I wanted to go over the orchestra pieces for fingering since I only have 5 weeks to practice before the concert. I'm still not sure if I'll be able to pull it off... oh well!
Symphony No. 8
We went over the fingerings for a few sections and we went over some orchestra etiquette. It's ironic, but I did some research on orchestra etiquette and even took a mini-workshop, but as soon as I had to apply it, everything went out the window!
Some etiquette we went over is if I share stands with another cellist, and I'm on the inside (which is where I'll be), than I'll need to turn the page. So Adam pointed out the measures where I should drop out and get ready to turn the page.
Adam recommended that when I receive any type of music, the first thing to do is research it! That is, look it up on YouTube or download the music and listen to it with the score a few times.
I have to admit, I tried this and for some reason I couldn't hear the cello or bass section, or maybe I just don't know what to listen for...
We actually spent some time listening and following the notes which was extremely helpful! But I think I'll have to have him do that again. I don't have good enough/trained ears to pick up the cello section just yet. Weird right? You'd think I could figure that out easily because I play the cello and am "familiar" with the timbre of the instrument, but I can't!
I also purchased and download two CDs since I figured I should probably be familiar with these compositions.
I'll be listening to these pieces of music none stop for the next few weeks since I'm not familiar with them. :)
The community orchestra rotates between section leaders depending on who wants first chair. The current section leader knows I'm a beginner, so he emailed me some helpful tips.
Here is some info from Vera Matlin Jiji, Ph. D., who wrote a book on learning cello as an adult. Her advice is aimed at learning chamber music, but I think it applies to community orchestra work as well.
"... Get yourself a CD recording [youtube works fine] and a full score ... Also get a full size cello part. First listen to the music until you know how it goes, how the cello part fits in, and how the parts work together...
" By the way, do not despair when you realize you cannot play the part as quickly as the professionals do. Most amateur groups play at about a half to 2/3s of the tempo professionals use, and not just because they can't play faster. Often, modern professional groups play as if the faster the better. This is a s silly as ordering a gourmet meal, then eating it as fast as possible. Savor the music. Let it breathe.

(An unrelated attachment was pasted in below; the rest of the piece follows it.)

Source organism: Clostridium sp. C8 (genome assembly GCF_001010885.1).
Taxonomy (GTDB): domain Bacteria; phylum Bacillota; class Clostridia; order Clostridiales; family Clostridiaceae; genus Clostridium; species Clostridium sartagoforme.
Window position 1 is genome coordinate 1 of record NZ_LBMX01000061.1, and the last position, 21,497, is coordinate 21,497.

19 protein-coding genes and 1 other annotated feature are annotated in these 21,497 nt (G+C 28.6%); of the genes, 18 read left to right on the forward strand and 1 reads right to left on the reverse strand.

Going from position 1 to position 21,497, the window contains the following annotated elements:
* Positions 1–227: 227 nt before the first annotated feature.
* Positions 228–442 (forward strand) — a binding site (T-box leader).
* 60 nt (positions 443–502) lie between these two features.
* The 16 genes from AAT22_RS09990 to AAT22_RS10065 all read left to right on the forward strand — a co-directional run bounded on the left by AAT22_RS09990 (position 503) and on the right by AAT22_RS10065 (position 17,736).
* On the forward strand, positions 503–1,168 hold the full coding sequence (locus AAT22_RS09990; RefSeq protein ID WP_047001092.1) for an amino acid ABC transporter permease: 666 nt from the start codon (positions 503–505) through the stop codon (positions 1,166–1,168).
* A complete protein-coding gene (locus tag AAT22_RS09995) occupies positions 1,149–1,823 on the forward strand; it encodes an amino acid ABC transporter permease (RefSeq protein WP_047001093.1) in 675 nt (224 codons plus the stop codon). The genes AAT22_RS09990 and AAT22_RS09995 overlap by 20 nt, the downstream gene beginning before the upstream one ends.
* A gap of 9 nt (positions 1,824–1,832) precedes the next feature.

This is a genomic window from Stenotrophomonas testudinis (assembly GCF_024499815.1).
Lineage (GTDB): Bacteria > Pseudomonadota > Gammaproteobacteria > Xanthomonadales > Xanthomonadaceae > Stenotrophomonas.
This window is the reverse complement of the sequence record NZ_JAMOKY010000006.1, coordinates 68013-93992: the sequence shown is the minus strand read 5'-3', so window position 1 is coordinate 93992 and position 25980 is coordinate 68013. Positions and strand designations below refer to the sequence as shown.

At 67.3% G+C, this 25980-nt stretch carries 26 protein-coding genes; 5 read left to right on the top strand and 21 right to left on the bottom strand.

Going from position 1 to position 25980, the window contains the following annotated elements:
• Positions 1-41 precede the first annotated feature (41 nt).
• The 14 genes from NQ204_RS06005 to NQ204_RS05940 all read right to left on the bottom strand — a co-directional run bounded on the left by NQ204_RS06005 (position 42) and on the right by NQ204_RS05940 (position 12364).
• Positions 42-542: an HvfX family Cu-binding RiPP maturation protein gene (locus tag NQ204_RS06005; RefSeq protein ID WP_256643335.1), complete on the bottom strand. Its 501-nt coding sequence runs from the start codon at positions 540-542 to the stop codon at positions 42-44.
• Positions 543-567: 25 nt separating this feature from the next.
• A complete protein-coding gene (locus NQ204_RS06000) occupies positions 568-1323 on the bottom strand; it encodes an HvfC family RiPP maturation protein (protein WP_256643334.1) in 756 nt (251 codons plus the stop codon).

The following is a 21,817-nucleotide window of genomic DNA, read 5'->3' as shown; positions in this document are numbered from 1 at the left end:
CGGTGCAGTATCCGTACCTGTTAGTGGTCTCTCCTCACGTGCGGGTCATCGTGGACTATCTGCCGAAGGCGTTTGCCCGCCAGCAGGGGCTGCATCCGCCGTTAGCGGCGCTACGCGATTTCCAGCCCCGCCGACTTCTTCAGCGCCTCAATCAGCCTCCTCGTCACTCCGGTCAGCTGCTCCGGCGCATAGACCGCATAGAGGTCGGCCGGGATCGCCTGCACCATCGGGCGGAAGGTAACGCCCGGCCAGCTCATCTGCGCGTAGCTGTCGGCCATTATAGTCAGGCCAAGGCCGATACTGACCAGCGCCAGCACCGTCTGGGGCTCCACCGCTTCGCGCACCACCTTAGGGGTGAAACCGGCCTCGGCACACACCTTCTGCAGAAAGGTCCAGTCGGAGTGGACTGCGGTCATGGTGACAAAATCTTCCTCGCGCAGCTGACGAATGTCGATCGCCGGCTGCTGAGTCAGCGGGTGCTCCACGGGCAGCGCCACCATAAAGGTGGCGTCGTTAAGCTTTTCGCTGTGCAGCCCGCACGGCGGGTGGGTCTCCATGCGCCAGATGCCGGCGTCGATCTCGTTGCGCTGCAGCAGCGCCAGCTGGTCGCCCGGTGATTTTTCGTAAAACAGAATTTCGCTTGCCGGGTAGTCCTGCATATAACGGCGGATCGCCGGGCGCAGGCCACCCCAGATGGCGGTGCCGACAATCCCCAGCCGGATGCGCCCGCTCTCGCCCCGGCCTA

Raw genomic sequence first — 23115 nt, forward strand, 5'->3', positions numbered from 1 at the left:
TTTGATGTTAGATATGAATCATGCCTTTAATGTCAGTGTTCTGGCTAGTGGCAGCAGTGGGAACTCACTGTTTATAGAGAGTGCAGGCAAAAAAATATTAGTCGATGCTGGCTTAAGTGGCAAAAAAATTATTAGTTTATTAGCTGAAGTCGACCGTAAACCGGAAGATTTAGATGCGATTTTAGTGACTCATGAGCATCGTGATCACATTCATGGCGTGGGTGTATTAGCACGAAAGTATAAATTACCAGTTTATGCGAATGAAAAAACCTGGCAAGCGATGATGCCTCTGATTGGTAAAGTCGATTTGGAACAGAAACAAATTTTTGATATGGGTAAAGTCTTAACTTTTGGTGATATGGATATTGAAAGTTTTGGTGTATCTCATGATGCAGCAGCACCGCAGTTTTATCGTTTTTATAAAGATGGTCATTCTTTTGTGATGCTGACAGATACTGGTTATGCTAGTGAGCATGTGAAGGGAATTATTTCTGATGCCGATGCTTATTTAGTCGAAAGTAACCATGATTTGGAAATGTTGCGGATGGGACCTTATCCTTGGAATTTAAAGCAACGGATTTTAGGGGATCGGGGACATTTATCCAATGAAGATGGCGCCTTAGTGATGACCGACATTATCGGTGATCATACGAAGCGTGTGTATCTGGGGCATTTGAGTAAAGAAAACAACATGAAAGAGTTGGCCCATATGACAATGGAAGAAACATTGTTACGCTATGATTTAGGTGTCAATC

"Practice these parts, both alone and, if possible, along with the CD. [it's possible to find programs which will let you play music at a slow speed without changing pitch.]
"...Get a full score and listen, following the cello part with your eyes, until you can read it as quickly as the CD is playing. Now follow the score as the CD is playing again, but this time concentrate on how the cello part fits in with the other. That's when to edit your part, penciling in any cues you find helpful, such as when you are playing with or against the melody line; when you are soloing; when you have the melody; which other instruments are playing a pattern similar to your own, etc. These hints will help you to keep up with others, even when your skills are still shaky. What you are doing is called "faking," but being able to fake well when you can't play a passage as written is a skill every respectable amateur must cultivate.
"Only after all of this should you begin to practice the cello part, marking appropriate fingerings and bowings as you go. Practice your part slowly at first, alone. When you think you have it in your fingers, then try playing the main notes (even if you have to skip the fast notes to keep up with the beat) along with the CD. The way I do this is to use headphones to cover only one of my ears. That ear gives me the recording's sound. The uncovered ear gives me my own cello's sound. When both ears are giving me much the same material, I'm ready to play it with others.
"When playing with other amateurs, don't try too hard to play every single note correctly. I did that all the time at first, increasing my tension and the odds of slowing down. Play the main line. If necessary, play only the first note in each group of four when you have a passage of running sixteenths. If necessary, play wrong notes, but play them at the right time to allow your fellow ... players to keep the music going. Above all, keep counting and keep the time going.
"When the music is fast, rest your bow on the middle of the string. Use only a small bit, say two inches, for each note. That helps to keep the pace going.
"...[In a group, if you] are unsure of yourself, start by playing softly. First of all, if you are wrong, you won't be sounding a loud jarring note in everyone else's ears. Second, you will learn more quickly by hearing what the others are doing rather than by concentrating exclusively on your own part.
"The beat is crucial...it's important...to stay exactly with the beat. That means that you shouldn't hesitate before the downbeat. If you do that in every measure, even the slightest bit, the piece will begin to drag. At the same time, when you come in on "one," don't hammer on the first beat of every measure. Play the music in phrases..."